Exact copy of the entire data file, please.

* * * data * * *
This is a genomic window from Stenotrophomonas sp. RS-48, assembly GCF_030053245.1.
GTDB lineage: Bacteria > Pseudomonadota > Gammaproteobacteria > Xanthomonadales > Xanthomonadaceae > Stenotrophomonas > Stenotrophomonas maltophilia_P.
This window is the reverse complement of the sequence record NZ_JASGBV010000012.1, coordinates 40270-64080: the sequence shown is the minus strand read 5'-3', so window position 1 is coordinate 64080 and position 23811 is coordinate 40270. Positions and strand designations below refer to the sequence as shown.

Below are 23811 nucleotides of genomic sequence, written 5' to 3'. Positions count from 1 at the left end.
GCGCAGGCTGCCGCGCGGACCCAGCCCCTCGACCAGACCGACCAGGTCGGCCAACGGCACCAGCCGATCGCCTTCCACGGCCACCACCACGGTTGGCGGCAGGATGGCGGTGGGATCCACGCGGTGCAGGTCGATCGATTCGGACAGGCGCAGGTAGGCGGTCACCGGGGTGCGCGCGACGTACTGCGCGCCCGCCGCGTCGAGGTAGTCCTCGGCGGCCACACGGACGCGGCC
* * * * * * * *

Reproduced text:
This is a genomic window from Stenotrophomonas sp. RS-48, assembly GCF_030053245.1.
GTDB lineage: Bacteria > Pseudomonadota > Gammaproteobacteria > Xanthomonadales > Xanthomonadaceae > Stenotrophomonas > Stenotrophomonas maltophilia_P.
This window is the reverse complement of the sequence record NZ_JASGBV010000012.1, coordinates 40270-64080: the sequence shown is the minus strand read 5'-3', so window position 1 is coordinate 64080 and position 23811 is coordinate 40270. Positions and strand designations below refer to the sequence as shown.

Below are 23811 nucleotides of genomic sequence, written 5' to 3'. Positions count from 1 at the left end.
GCGCAGGCTGCCGCGCGGACCCAGCCCCTCGACCAGACCGACCAGGTCGGCCAACGGCACCAGCCGATCGCCTTCCACGGCCACCACCACGGTTGGCGGCAGGATGGCGGTGGGATCCACGCGGTGCAGGTCGATCGATTCGGACAGGCGCAGGTAGGCGGTCACCGGGGTGCGCGCGACGTACTGCGCGCCCGCCGCGTCGAGGTAGTCCTCGGCGGCCACACGGACGCGGCC